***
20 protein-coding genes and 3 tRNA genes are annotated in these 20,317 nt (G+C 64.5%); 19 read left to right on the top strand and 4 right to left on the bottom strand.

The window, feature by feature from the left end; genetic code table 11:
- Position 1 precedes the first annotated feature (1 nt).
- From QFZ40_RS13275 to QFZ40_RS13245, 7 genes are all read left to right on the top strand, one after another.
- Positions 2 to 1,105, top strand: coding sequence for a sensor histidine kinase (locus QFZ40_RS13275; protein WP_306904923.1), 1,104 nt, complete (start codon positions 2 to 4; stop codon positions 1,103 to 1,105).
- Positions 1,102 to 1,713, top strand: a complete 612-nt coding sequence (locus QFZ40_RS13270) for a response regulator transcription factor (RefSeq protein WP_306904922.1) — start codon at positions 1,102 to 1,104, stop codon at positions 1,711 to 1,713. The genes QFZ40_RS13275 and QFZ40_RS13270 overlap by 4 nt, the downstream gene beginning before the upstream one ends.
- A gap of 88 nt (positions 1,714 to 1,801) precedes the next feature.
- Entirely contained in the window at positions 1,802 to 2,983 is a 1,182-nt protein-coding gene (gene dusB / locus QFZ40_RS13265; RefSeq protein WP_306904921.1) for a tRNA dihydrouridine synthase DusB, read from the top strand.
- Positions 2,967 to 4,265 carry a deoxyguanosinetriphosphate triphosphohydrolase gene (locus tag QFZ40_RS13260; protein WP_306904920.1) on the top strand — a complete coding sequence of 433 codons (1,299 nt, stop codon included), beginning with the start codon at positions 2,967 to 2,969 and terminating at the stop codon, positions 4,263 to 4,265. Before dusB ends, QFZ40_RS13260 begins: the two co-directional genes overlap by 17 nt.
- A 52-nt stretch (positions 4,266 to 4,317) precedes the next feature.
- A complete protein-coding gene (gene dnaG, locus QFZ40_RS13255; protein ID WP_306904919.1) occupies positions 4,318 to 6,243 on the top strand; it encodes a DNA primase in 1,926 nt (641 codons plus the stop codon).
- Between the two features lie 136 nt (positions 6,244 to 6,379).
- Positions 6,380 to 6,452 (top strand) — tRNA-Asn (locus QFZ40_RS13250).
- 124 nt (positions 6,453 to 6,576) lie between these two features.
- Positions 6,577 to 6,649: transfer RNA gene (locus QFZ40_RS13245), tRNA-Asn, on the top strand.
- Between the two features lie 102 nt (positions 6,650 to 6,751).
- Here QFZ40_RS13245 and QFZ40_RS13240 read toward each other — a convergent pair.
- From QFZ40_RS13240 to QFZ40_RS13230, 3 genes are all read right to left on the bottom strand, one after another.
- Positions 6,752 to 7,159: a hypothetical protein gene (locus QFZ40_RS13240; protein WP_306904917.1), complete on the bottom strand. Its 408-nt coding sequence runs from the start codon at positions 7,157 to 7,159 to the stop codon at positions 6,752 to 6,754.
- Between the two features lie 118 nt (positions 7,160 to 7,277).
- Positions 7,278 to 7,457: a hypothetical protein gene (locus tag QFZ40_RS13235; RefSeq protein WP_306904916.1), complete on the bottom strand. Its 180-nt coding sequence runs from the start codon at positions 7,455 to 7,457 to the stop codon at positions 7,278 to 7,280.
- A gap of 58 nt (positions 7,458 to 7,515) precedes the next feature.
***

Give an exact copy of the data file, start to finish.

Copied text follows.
20 protein-coding genes and 3 tRNA genes are annotated in these 20,317 nt (G+C 64.5%); 19 read left to right on the top strand and 4 right to left on the bottom strand.

The window, feature by feature from the left end; genetic code table 11:
- Position 1 precedes the first annotated feature (1 nt).
- From QFZ40_RS13275 to QFZ40_RS13245, 7 genes are all read left to right on the top strand, one after another.
- Positions 2 to 1,105, top strand: coding sequence for a sensor histidine kinase (locus QFZ40_RS13275; protein WP_306904923.1), 1,104 nt, complete (start codon positions 2 to 4; stop codon positions 1,103 to 1,105).
- Positions 1,102 to 1,713, top strand: a complete 612-nt coding sequence (locus QFZ40_RS13270) for a response regulator transcription factor (RefSeq protein WP_306904922.1) — start codon at positions 1,102 to 1,104, stop codon at positions 1,711 to 1,713. The genes QFZ40_RS13275 and QFZ40_RS13270 overlap by 4 nt, the downstream gene beginning before the upstream one ends.
- A gap of 88 nt (positions 1,714 to 1,801) precedes the next feature.
- Entirely contained in the window at positions 1,802 to 2,983 is a 1,182-nt protein-coding gene (gene dusB / locus QFZ40_RS13265; RefSeq protein WP_306904921.1) for a tRNA dihydrouridine synthase DusB, read from the top strand.
- Positions 2,967 to 4,265 carry a deoxyguanosinetriphosphate triphosphohydrolase gene (locus tag QFZ40_RS13260; protein WP_306904920.1) on the top strand — a complete coding sequence of 433 codons (1,299 nt, stop codon included), beginning with the start codon at positions 2,967 to 2,969 and terminating at the stop codon, positions 4,263 to 4,265. Before dusB ends, QFZ40_RS13260 begins: the two co-directional genes overlap by 17 nt.
- A 52-nt stretch (positions 4,266 to 4,317) precedes the next feature.
- A complete protein-coding gene (gene dnaG, locus QFZ40_RS13255; protein ID WP_306904919.1) occupies positions 4,318 to 6,243 on the top strand; it encodes a DNA primase in 1,926 nt (641 codons plus the stop codon).
- Between the two features lie 136 nt (positions 6,244 to 6,379).
- Positions 6,380 to 6,452 (top strand) — tRNA-Asn (locus QFZ40_RS13250).
- 124 nt (positions 6,453 to 6,576) lie between these two features.
- Positions 6,577 to 6,649: transfer RNA gene (locus QFZ40_RS13245), tRNA-Asn, on the top strand.
- Between the two features lie 102 nt (positions 6,650 to 6,751).
- Here QFZ40_RS13245 and QFZ40_RS13240 read toward each other — a convergent pair.
- From QFZ40_RS13240 to QFZ40_RS13230, 3 genes are all read right to left on the bottom strand, one after another.
- Positions 6,752 to 7,159: a hypothetical protein gene (locus QFZ40_RS13240; protein WP_306904917.1), complete on the bottom strand. Its 408-nt coding sequence runs from the start codon at positions 7,157 to 7,159 to the stop codon at positions 6,752 to 6,754.
- Between the two features lie 118 nt (positions 7,160 to 7,277).
- Positions 7,278 to 7,457: a hypothetical protein gene (locus tag QFZ40_RS13235; RefSeq protein WP_306904916.1), complete on the bottom strand. Its 180-nt coding sequence runs from the start codon at positions 7,455 to 7,457 to the stop codon at positions 7,278 to 7,280.
- A gap of 58 nt (positions 7,458 to 7,515) precedes the next feature.